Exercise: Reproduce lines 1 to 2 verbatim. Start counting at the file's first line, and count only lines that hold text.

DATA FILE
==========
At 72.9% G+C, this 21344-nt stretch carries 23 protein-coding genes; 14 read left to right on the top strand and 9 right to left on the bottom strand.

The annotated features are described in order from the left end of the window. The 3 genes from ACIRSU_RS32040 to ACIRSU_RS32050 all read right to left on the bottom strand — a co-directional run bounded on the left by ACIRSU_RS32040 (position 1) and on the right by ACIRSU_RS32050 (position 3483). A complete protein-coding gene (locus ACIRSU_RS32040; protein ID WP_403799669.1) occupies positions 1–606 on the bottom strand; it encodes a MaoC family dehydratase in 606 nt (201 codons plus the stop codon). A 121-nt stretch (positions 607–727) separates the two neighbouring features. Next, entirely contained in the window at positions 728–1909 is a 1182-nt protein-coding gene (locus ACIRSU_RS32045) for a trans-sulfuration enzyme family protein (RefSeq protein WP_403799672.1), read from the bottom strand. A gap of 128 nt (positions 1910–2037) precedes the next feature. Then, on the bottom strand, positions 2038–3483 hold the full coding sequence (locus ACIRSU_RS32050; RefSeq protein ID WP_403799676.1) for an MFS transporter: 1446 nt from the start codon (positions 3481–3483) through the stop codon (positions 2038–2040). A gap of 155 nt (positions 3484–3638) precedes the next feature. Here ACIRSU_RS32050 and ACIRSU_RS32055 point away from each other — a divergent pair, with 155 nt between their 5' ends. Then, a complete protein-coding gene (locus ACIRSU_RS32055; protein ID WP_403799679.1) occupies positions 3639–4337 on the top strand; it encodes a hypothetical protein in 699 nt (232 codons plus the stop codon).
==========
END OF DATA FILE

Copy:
At 72.9% G+C, this 21344-nt stretch carries 23 protein-coding genes; 14 read left to right on the top strand and 9 right to left on the bottom strand.

The annotated features are described in order from the left end of the window. The 3 genes from ACIRSU_RS32040 to ACIRSU_RS32050 all read right to left on the bottom strand — a co-directional run bounded on the left by ACIRSU_RS32040 (position 1) and on the right by ACIRSU_RS32050 (position 3483). A complete protein-coding gene (locus ACIRSU_RS32040; protein ID WP_403799669.1) occupies positions 1–606 on the bottom strand; it encodes a MaoC family dehydratase in 606 nt (201 codons plus the stop codon). A 121-nt stretch (positions 607–727) separates the two neighbouring features. Next, entirely contained in the window at positions 728–1909 is a 1182-nt protein-coding gene (locus ACIRSU_RS32045) for a trans-sulfuration enzyme family protein (RefSeq protein WP_403799672.1), read from the bottom strand. A gap of 128 nt (positions 1910–2037) precedes the next feature. Then, on the bottom strand, positions 2038–3483 hold the full coding sequence (locus ACIRSU_RS32050; RefSeq protein ID WP_403799676.1) for an MFS transporter: 1446 nt from the start codon (positions 3481–3483) through the stop codon (positions 2038–2040). A gap of 155 nt (positions 3484–3638) precedes the next feature. Here ACIRSU_RS32050 and ACIRSU_RS32055 point away from each other — a divergent pair, with 155 nt between their 5' ends. Then, a complete protein-coding gene (locus ACIRSU_RS32055; protein ID WP_403799679.1) occupies positions 3639–4337 on the top strand; it encodes a hypothetical protein in 699 nt (232 codons plus the stop codon).